On July 12, New Mexico’s Secretary of State ruled that parties are not disqualified until they have failed the vote test twice in a row. Therefore, the Green and Constitution Parties are qualified in New Mexico for 2006.
Maine’s Secretary of State has finally released the November 2004 registration data, the last state by far to do so. The new tally showed a significant increase in Green registration between June 2004 and November 2004, as well as modest increases in Democratic and independent registration, and a decrease for Republicans. Maine doesn’t tally now many members any other parties have.
Maine Greens now have 2.4% of that state’s registration. The only minor parties in any states with higher shares are the Alaskan Independence Party, the Independent American Party of Nevada (a unit of the Constitution Party), and the Independence Party of New York.
Democrats in Maine increased from 31.1% to 31.2%, whereas Republicans declined from 28.7% to 28.1%.
The OSCE (formal name for the Helsinki Accords) Parliamentary Assembly voted overwhelmingly to condemn the U.S. for violating the accords, on July 5. Specifically, the U.S. was condemned for giving residents of the District of Columbia no voting representation in congress. 260 legislators from OSCE countries comprise the OSCE’s Parliamentary Assembly. This includes 12 members of congress from the U.S. Outside of the U.S. delegation, only two members voted against the resolution, a member from Canada and one from Denmark.
On July 7, New Jersey’s Governor signed A30, which moves the state’s presidential primary from June to the last Tuesday in February. He also signed A38, which provides for a blank line on the voter registration form in the question about choice of “political party”. In the past, the voter registration form itself didn’t ask about the voter’s choice of political party, but a separate form associated with the voter registration form did ask. Because the two forms were separate, many voters didn’t deal with the second form, so a small proportion of New Jersey voters had been members of any party.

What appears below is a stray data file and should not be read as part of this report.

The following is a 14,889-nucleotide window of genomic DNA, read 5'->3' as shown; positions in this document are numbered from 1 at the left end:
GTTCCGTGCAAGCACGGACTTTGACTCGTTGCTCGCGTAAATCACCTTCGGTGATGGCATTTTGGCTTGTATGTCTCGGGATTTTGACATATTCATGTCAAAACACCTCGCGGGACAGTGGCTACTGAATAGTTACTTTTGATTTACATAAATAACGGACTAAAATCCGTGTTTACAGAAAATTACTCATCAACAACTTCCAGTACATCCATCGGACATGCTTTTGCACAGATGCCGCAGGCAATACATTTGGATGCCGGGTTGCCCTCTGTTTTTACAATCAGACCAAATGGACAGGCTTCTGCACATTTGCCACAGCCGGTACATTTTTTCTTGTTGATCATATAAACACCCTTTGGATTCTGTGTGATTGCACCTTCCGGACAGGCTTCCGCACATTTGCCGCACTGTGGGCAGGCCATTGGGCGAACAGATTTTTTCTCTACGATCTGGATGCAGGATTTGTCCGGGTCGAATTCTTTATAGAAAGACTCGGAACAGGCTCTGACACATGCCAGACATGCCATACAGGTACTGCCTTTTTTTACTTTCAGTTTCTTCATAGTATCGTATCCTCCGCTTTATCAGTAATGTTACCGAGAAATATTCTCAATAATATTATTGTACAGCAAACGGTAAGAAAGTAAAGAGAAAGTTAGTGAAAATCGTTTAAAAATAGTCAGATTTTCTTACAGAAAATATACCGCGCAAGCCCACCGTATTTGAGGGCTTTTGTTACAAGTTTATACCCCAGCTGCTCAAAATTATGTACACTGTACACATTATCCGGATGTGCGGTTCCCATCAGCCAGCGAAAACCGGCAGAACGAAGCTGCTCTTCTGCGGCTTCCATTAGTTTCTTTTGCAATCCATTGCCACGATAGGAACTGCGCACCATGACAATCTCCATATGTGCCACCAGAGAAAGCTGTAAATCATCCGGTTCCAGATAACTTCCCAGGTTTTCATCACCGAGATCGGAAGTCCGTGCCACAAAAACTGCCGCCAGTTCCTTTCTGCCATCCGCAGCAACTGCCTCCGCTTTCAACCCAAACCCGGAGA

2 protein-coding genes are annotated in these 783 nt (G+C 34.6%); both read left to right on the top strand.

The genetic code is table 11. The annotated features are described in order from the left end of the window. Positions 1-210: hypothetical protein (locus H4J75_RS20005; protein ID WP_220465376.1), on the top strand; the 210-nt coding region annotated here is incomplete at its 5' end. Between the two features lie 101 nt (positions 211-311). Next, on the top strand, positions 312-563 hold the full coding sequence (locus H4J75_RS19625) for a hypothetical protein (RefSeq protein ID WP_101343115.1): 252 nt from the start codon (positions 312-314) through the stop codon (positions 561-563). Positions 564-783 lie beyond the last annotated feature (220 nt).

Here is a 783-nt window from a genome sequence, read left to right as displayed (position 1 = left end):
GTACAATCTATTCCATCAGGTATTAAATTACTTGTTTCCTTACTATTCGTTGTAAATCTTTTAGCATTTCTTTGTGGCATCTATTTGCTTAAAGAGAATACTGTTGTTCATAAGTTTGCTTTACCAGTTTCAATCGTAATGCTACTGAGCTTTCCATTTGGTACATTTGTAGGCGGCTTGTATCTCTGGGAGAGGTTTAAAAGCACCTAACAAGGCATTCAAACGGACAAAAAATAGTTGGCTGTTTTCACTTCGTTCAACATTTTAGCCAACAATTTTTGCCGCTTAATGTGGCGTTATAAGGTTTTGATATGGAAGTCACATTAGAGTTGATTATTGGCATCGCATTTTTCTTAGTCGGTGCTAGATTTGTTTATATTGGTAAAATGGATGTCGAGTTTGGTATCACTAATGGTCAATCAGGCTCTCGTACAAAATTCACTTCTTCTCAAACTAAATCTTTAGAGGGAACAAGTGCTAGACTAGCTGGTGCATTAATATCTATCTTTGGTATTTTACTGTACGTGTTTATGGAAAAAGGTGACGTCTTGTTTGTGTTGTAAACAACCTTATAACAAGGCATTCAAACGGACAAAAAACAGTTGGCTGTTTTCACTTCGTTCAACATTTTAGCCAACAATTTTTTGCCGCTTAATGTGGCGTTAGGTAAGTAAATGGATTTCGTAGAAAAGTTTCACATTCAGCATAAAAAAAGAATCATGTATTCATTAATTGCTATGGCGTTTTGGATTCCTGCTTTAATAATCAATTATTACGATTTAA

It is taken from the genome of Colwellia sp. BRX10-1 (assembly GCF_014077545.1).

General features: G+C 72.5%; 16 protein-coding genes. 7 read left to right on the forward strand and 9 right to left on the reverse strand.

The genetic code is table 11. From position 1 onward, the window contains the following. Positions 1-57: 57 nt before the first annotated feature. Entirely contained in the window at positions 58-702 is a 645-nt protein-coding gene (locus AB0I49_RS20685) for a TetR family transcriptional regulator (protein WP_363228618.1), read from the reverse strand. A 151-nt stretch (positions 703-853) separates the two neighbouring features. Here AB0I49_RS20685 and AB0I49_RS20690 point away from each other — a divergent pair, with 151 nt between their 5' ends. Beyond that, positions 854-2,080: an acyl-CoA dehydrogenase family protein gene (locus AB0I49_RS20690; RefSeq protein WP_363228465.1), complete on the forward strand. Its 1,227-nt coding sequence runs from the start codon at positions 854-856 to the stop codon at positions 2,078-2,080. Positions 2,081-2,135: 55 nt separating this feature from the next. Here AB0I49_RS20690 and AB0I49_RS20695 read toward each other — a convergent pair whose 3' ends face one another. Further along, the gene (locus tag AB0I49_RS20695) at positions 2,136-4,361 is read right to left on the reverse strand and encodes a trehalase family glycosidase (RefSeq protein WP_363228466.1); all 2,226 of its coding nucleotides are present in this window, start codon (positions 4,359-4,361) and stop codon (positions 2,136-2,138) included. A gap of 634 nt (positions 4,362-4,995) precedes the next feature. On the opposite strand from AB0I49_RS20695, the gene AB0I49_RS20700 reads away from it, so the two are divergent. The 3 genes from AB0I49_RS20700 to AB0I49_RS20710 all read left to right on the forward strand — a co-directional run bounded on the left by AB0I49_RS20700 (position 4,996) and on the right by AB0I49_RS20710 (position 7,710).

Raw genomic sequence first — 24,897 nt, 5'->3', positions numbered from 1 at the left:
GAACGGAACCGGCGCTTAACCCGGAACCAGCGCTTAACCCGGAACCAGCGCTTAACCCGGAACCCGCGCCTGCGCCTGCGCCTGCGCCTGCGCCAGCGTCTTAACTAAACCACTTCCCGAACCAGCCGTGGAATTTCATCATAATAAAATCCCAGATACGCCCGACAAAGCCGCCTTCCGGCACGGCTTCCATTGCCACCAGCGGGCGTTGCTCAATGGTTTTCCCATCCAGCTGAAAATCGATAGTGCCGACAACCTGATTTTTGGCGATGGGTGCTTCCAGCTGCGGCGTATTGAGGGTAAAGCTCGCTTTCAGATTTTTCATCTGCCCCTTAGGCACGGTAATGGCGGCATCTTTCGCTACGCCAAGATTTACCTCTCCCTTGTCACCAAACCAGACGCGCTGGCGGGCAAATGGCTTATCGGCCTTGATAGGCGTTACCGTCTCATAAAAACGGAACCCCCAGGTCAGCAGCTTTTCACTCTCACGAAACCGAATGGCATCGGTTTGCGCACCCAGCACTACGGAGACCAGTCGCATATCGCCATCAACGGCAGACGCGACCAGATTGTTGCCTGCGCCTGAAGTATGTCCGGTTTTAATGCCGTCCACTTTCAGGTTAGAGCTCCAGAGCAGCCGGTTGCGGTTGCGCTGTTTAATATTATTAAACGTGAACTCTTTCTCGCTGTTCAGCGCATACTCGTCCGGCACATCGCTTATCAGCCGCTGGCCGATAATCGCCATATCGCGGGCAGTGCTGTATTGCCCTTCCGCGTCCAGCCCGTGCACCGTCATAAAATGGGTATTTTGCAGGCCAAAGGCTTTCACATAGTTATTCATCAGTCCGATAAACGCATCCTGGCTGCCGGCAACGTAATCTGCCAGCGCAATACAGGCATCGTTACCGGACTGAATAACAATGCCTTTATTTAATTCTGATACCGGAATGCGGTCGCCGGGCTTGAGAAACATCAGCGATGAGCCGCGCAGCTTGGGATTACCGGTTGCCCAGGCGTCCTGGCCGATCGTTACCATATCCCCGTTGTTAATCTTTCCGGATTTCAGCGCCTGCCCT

On July 5, James Stockdale died at the age of 81. He had been Ross Perot’s running mate in 1992. He was the only individual running for vice-president who ever participated in a debate with the major party nominees for vice-president.
On July 1, Louisiana’s Governor signed SB 53, which moves the state’s congressional elections to late September. Only if no one gets 50% will a run-off be held, and such run-offs would be in November. Because the US Supreme Court ruled in 1997 that federal law forbids such timing (which Louisiana used between 1978 and 1996), it is likely that the new law will not go into effect. The state is under a federal court order to obey the 1997 U.S. Supreme Court ruling, which was called Foster v Love.